Becoming a project management 'grand master'
In many industries change is fast becoming the norm amid the continuous demand to adopt new technology and improve client satisfaction. Project success first time round has never been more important, so it is no wonder senior leaders are now taking note and focusing on an often-quoted statistic that '70% of projects fail'. The challenge for organisations is the fact that the project manager they put in charge is a large part of the story of success - however, hiring organisations and recruiters honestly don't always know how to tell them apart beyond simple educational experience and project qualifications.
How to distinguish those which are good, or exceptional, is at best an educated guess and at worst a stab in the dark - much of it is also about your personal brand. With so much riding on the shoulders of these critical positions, project management is becoming so much more than the confines of its traditional description. No longer is the project just about managing of time, quality or cost, but now measures of acceptance and readiness are becoming equally important in measuring the success of projects. We are seeing the introduction of change managers to the PMO arsenal - particularly in the broader transformation space - but first and foremost, we are seeing PM's recognising the opportunity to upskill on key areas of change management in order to navigate the people and the process to deliver a project. Likewise, change managers are equally appreciating the importance of a good solid foundation of project management experience to help structure their deliverables.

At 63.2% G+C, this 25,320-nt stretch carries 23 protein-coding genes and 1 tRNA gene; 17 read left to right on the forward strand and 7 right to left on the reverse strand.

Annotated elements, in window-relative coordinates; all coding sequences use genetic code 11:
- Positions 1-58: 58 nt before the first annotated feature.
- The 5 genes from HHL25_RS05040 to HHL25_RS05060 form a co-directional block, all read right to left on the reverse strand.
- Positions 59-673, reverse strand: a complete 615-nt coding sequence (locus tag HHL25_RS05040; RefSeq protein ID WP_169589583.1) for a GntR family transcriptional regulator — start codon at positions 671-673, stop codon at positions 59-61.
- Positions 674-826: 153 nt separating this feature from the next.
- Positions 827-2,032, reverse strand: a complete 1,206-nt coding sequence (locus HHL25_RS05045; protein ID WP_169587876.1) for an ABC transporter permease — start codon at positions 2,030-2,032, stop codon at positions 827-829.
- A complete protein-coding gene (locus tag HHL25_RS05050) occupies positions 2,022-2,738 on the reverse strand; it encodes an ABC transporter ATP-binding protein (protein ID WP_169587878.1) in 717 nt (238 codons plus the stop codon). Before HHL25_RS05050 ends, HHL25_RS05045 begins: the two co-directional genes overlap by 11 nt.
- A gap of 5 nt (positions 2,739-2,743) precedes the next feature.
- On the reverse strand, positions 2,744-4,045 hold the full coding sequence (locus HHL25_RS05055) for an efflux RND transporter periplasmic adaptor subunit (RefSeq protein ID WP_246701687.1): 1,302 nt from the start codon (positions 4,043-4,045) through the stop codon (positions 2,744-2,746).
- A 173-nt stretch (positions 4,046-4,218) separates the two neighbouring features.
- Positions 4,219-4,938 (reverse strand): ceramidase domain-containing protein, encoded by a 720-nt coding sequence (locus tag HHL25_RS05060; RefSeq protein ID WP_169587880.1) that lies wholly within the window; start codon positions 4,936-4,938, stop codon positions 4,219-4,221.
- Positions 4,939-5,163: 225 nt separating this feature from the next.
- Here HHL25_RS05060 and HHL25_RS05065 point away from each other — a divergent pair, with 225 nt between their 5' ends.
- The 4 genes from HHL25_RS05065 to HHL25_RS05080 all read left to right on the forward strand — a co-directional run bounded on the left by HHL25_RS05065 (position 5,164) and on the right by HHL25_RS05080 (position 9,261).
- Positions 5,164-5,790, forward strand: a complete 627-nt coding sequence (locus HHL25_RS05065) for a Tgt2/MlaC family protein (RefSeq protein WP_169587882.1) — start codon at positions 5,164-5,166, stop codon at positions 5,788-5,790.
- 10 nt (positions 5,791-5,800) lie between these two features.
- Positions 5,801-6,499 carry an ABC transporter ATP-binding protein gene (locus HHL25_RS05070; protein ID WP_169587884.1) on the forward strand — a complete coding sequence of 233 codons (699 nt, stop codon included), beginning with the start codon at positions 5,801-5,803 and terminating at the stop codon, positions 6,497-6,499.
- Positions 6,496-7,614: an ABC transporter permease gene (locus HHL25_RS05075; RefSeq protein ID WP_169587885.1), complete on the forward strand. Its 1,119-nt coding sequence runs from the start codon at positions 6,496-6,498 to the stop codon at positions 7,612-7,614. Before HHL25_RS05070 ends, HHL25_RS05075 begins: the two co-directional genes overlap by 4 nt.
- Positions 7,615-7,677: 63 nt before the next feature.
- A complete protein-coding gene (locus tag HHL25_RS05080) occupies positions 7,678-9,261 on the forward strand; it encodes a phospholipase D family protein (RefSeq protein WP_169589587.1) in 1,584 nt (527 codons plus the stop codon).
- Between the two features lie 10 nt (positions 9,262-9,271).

So much of what both camps are now doing is a multitude of leadership roles to plan and manage the delivery of what the project was initiated for, and to ensure those that receive it recognise, adopt and embrace the change it inherently brings. We are seeing the birth of the 'Project Management Grand Master' - those PMs which are noted for their prowess in managing the plan, but who also, behind the scenes, move and navigate around the project landscape to support, coach, facilitate and communicate why and what is changing. These individuals will be in high demand and if you are one of them you will want to know how to explain your offering.
The Change Management Institute, in partnership with Kite Change (a subsidiary of Kite Consulting Group) commissioned a study to statistically measure the attributes that distinguish, good and exceptional project and change professionals. On Tuesday 18th July, we will be launching the results and beginning a serious of discussions around what the results could mean for individuals and organisations - we hope to answer questions like:
- What attributes make a truly great change manager?
- Do the exceptional people always get the highest pay?
- Are we always hiring the best applicant?
We invite members of APM to join us and contribute to what is sure to be an interactive and educational event that will help you better position yourself and navigate the minefield of the job market at some future date.
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A challenge that may need some outsourcing by government in order to be a success
Regular communication is essential for good project management, but we’re failing to recognise the purpose of the process of reporting.